Archive for Social Justice

Mar
21

Ushahidi: Live crisis mapping

Posted by: Jim MacMillan | Comments (0)

What is Ushahidi? from Ushahidi on Vimeo.

I caught the buzz around Ushahidi at SXSW last week, and in the New York Times, but had no clue to their reach until I spent some time at their site just now. http://www.ushahidi.com/

Could this be a clue to the future of news reporting as well? I will be keeping an eye on this.

Feb
08

Words Hurt

Posted by: Jim MacMillan | Comments (0)

Some recents events in the news brought me back to this day in 2008.

Comments (0)
Feb
03

Song For Haiti: Everybody Hurts

Posted by: Jim MacMillan | Comments (0)

SKYNEWS has premiered the Haiti benefit song and video above. The performers include Mariah Carey, Jon Bon Jovi, Susan Boyle, Rod Stewart, Kylie Minogue, Robbie Williams, and Leoni Lewis. R.E.M. has relinquished all royalty rights for the song, so they won’t be taking a penny.

Please keep giving, either via the NPR links in the right column, or keep up to date with Mashable’s Haiti Earthquake Relief: 9 Ways to Help Now. Read More→

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Apr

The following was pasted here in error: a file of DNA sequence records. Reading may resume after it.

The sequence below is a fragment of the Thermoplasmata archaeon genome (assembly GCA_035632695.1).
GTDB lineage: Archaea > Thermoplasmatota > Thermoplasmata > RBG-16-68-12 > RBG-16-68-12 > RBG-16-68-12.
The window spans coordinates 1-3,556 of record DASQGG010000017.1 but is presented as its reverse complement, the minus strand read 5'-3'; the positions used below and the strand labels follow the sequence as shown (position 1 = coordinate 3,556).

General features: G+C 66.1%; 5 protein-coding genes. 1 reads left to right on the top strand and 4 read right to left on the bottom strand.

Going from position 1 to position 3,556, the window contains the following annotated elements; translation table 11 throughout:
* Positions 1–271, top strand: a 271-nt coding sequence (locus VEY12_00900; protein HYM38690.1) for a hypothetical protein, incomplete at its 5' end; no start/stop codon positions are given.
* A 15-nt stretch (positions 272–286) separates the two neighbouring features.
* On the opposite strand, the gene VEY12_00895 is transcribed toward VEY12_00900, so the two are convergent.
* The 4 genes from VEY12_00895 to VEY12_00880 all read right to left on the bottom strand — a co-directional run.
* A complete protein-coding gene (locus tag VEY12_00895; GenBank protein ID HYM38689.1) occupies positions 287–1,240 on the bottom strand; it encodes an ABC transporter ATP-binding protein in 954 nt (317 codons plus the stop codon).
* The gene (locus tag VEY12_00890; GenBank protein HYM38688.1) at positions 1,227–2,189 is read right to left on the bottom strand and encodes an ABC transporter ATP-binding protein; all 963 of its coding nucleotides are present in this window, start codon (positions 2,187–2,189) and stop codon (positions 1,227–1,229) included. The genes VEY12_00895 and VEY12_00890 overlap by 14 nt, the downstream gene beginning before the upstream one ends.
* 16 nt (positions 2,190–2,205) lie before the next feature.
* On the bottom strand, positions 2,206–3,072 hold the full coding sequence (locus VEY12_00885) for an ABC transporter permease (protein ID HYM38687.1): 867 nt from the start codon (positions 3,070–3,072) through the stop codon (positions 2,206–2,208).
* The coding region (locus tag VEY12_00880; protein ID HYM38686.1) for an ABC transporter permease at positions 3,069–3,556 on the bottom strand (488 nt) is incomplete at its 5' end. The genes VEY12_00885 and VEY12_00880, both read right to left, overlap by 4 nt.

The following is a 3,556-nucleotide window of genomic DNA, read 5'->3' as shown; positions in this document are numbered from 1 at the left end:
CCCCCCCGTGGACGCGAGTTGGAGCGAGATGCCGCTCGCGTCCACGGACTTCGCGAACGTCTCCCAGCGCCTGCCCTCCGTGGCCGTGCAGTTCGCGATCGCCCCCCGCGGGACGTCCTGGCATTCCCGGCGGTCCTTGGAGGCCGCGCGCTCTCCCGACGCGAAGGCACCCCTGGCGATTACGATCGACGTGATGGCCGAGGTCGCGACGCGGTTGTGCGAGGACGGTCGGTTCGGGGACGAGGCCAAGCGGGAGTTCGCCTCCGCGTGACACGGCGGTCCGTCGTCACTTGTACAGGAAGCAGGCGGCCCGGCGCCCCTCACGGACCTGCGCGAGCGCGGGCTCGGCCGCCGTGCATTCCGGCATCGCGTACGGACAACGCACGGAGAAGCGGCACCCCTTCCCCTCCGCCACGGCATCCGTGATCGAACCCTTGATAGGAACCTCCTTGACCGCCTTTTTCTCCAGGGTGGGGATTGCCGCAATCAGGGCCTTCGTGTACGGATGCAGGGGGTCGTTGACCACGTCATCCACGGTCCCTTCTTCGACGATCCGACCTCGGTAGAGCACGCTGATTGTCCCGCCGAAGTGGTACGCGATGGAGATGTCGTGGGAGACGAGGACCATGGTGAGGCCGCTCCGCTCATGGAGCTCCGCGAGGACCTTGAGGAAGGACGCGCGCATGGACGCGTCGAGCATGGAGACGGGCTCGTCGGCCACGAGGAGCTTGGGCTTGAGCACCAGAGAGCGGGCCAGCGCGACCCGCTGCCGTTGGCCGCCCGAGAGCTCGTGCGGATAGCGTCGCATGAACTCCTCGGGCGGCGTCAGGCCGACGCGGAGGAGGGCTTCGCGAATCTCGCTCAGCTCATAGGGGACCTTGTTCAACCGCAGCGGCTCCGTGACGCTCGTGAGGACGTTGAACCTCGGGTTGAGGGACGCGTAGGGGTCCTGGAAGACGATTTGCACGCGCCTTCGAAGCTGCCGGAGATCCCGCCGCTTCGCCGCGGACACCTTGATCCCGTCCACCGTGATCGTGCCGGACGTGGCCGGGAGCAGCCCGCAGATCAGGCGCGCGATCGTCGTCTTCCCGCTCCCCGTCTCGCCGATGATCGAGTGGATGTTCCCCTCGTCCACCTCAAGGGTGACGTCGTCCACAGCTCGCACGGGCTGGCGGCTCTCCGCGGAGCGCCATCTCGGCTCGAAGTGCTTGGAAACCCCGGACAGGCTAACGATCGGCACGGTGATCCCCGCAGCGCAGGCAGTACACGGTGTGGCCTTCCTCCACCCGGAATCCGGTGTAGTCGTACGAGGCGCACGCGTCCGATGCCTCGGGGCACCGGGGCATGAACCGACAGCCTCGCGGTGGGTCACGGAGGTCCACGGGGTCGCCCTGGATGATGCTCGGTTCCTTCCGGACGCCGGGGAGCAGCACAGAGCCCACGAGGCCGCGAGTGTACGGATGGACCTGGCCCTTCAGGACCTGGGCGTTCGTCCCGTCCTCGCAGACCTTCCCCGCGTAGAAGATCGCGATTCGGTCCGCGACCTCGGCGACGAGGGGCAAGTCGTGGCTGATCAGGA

02

Journalism’s New Ecosystem

Posted by: Jim MacMillan | Comments (7)
wwgd1 Journalisms New Ecosystem

They won't charge for news.

I got in trouble with my newspaper-loving friends again today, when I started my morning by re-Tweeting a a video link showing Jeff Jarvis on the CBC last night, talking about The Decline of the Newspaper.

In response to those who still think the old newspaper company model can be saved by charging for online content (if it ever could), I argued that discussions on the future of economically sustainable journalism have been raging for years – from SXSW to blogworldexpo to Twitter to local barcamps (like this one, upcoming soon) and more. But the newspaper deciders haven’t even shown up, as if in total denial while readers shift online.

Meanwhile, I once watched a panel of successful independent bloggers pounding their fists with laughter about how much money the newspaper industry was leaving on the table.

I can’t imagine anybody paying for news again anymore than they will pay for search engines or online classifieds. Instead, we should be looking at how Google, craigslist and others make a fortune without charging us a dime. That’s the future of business, whether we deliver the news in print or online.

Jarvis’s book – What Would Google Do – articulates my argument exactly. Also, I polled my Twitter following a while back, asking “Will you pay to read The New York Times online?” They will not.

I’ll be OK if I’m wrong; I’d honestly love to go back and work in a post-desperate newspaper industry, but I can’t fathom the possibility, at least not before I see the execs embrace some new strategies.

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